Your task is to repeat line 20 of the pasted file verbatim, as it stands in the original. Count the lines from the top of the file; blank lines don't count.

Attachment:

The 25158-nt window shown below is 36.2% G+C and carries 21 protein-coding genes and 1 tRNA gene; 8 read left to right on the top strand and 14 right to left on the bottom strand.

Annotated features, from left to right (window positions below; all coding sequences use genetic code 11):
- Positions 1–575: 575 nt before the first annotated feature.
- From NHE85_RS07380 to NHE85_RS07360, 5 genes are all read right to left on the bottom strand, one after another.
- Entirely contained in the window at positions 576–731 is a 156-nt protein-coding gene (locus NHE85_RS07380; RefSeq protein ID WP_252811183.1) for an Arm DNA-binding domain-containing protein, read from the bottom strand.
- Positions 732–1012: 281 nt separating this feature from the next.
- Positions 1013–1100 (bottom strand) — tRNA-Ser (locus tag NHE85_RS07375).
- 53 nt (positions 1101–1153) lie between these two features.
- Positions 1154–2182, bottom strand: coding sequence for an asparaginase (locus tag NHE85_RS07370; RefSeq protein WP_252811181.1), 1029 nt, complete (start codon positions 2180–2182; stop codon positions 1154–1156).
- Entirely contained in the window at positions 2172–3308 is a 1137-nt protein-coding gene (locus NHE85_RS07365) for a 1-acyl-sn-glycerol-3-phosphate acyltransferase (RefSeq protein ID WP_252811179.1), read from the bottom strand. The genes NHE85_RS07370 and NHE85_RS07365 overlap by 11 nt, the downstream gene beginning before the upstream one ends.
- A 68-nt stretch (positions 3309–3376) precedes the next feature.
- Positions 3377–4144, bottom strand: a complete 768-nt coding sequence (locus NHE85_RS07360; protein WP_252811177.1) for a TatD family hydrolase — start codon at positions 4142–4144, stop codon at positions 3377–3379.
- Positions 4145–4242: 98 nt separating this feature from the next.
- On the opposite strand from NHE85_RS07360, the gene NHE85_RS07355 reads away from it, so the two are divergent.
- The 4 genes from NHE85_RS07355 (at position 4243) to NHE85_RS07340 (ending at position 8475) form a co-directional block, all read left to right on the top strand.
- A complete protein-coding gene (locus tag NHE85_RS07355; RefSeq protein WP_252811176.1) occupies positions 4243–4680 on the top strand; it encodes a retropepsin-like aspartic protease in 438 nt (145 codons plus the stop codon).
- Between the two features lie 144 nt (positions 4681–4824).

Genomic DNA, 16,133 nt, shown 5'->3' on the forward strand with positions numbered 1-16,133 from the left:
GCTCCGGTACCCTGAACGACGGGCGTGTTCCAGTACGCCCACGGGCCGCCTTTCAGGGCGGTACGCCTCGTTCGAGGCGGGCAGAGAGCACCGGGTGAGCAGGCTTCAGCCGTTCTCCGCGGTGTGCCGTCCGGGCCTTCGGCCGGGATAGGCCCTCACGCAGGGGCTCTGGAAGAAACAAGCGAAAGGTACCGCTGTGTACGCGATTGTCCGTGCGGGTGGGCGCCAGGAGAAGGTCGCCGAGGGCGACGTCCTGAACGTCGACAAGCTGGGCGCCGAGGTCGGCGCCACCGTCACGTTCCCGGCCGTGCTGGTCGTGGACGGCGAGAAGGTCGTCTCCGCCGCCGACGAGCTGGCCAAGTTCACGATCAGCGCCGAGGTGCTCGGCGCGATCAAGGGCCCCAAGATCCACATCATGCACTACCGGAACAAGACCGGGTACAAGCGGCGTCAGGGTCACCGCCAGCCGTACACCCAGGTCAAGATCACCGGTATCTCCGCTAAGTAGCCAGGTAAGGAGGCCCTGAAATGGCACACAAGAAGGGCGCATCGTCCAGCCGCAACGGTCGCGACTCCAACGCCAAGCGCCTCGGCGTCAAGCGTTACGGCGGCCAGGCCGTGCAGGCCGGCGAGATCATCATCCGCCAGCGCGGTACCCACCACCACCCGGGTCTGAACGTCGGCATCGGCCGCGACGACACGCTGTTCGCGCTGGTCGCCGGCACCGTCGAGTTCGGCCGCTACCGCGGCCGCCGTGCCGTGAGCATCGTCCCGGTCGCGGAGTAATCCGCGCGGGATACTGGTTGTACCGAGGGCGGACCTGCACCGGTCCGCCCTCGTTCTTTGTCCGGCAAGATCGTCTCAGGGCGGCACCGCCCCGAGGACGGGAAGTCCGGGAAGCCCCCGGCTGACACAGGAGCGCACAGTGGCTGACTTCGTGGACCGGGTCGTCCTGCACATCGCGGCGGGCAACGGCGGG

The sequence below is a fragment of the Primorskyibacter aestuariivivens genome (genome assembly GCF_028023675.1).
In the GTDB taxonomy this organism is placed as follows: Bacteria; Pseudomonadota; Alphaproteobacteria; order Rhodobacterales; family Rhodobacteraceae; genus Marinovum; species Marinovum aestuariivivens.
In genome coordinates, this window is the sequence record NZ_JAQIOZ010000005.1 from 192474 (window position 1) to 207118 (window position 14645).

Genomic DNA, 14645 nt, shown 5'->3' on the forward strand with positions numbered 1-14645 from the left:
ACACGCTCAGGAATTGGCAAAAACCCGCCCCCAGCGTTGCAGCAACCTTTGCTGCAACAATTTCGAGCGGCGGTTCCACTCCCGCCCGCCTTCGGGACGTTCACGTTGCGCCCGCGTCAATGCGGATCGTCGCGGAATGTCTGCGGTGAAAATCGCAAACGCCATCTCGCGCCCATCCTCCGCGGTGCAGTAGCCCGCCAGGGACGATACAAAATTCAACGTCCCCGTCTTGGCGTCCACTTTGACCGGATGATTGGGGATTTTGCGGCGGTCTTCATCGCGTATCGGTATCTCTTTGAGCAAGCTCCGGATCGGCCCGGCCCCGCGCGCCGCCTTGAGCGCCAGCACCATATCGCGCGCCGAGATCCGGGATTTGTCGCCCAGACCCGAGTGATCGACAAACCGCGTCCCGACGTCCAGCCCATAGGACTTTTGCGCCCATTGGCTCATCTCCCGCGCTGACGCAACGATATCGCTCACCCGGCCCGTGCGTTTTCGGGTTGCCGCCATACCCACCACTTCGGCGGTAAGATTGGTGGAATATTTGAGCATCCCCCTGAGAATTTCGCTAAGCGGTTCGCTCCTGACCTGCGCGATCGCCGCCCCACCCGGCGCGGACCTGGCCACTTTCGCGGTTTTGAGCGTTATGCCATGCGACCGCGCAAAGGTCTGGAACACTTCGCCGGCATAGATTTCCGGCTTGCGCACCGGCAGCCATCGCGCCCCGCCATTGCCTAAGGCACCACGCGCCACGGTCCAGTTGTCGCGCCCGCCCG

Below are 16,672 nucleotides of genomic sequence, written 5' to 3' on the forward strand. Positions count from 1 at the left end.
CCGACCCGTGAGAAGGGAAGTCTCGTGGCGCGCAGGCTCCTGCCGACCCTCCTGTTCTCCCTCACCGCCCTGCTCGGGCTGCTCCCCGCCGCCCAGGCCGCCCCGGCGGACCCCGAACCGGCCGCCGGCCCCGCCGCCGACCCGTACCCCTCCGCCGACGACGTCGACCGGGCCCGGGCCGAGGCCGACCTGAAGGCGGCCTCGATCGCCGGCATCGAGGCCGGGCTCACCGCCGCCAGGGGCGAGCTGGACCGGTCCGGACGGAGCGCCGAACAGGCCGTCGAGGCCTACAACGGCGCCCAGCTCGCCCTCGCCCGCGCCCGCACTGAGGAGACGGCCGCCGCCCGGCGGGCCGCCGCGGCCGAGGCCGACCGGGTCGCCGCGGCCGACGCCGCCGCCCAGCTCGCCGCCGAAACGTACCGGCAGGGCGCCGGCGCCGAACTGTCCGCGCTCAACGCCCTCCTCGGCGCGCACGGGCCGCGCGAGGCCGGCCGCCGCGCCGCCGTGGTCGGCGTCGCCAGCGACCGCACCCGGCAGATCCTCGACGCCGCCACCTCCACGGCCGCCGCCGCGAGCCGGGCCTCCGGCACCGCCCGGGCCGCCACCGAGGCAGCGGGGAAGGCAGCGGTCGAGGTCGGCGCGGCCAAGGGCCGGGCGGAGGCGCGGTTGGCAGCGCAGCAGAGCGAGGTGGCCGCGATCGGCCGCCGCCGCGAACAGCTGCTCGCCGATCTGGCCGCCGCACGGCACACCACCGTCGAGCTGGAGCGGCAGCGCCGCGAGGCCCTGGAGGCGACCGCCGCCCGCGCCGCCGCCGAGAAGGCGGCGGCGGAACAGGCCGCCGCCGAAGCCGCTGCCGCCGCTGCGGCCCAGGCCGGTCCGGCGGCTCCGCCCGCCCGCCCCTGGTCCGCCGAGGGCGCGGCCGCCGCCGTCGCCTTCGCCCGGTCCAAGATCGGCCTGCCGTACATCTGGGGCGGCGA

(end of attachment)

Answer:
The sequence below is a fragment of the Primorskyibacter aestuariivivens genome (genome assembly GCF_028023675.1).